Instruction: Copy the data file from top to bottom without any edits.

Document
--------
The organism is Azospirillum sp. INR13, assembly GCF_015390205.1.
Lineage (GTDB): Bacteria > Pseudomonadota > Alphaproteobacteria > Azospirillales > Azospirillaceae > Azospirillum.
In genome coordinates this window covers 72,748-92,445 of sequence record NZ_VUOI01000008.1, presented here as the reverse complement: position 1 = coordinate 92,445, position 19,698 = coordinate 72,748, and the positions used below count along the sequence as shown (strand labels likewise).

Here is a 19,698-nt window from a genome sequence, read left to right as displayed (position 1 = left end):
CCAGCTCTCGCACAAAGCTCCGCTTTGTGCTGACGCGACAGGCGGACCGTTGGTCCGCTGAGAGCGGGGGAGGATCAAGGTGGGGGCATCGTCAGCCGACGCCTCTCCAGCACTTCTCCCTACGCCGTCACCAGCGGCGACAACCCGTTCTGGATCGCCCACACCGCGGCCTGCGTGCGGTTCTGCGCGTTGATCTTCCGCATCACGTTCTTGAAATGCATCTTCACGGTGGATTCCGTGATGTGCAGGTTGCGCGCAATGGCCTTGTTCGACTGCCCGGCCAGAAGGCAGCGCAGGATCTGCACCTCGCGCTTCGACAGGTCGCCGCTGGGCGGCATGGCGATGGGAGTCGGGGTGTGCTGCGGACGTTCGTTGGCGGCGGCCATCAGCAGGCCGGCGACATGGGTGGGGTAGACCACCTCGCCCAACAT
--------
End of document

The organism is Azospirillum sp. INR13, assembly GCF_015390205.1.
Lineage (GTDB): Bacteria > Pseudomonadota > Alphaproteobacteria > Azospirillales > Azospirillaceae > Azospirillum.
In genome coordinates this window covers 72,748-92,445 of sequence record NZ_VUOI01000008.1, presented here as the reverse complement: position 1 = coordinate 92,445, position 19,698 = coordinate 72,748, and the positions used below count along the sequence as shown (strand labels likewise).

Here is a 19,698-nt window from a genome sequence, read left to right as displayed (position 1 = left end):
CCAGCTCTCGCACAAAGCTCCGCTTTGTGCTGACGCGACAGGCGGACCGTTGGTCCGCTGAGAGCGGGGGAGGATCAAGGTGGGGGCATCGTCAGCCGACGCCTCTCCAGCACTTCTCCCTACGCCGTCACCAGCGGCGACAACCCGTTCTGGATCGCCCACACCGCGGCCTGCGTGCGGTTCTGCGCGTTGATCTTCCGCATCACGTTCTTGAAATGCATCTTCACGGTGGATTCCGTGATGTGCAGGTTGCGCGCAATGGCCTTGTTCGACTGCCCGGCCAGAAGGCAGCGCAGGATCTGCACCTCGCGCTTCGACAGGTCGCCGCTGGGCGGCATGGCGATGGGAGTCGGGGTGTGCTGCGGACGTTCGTTGGCGGCGGCCATCAGCAGGCCGGCGACATGGGTGGGGTAGACCACCTCGCCCAACAT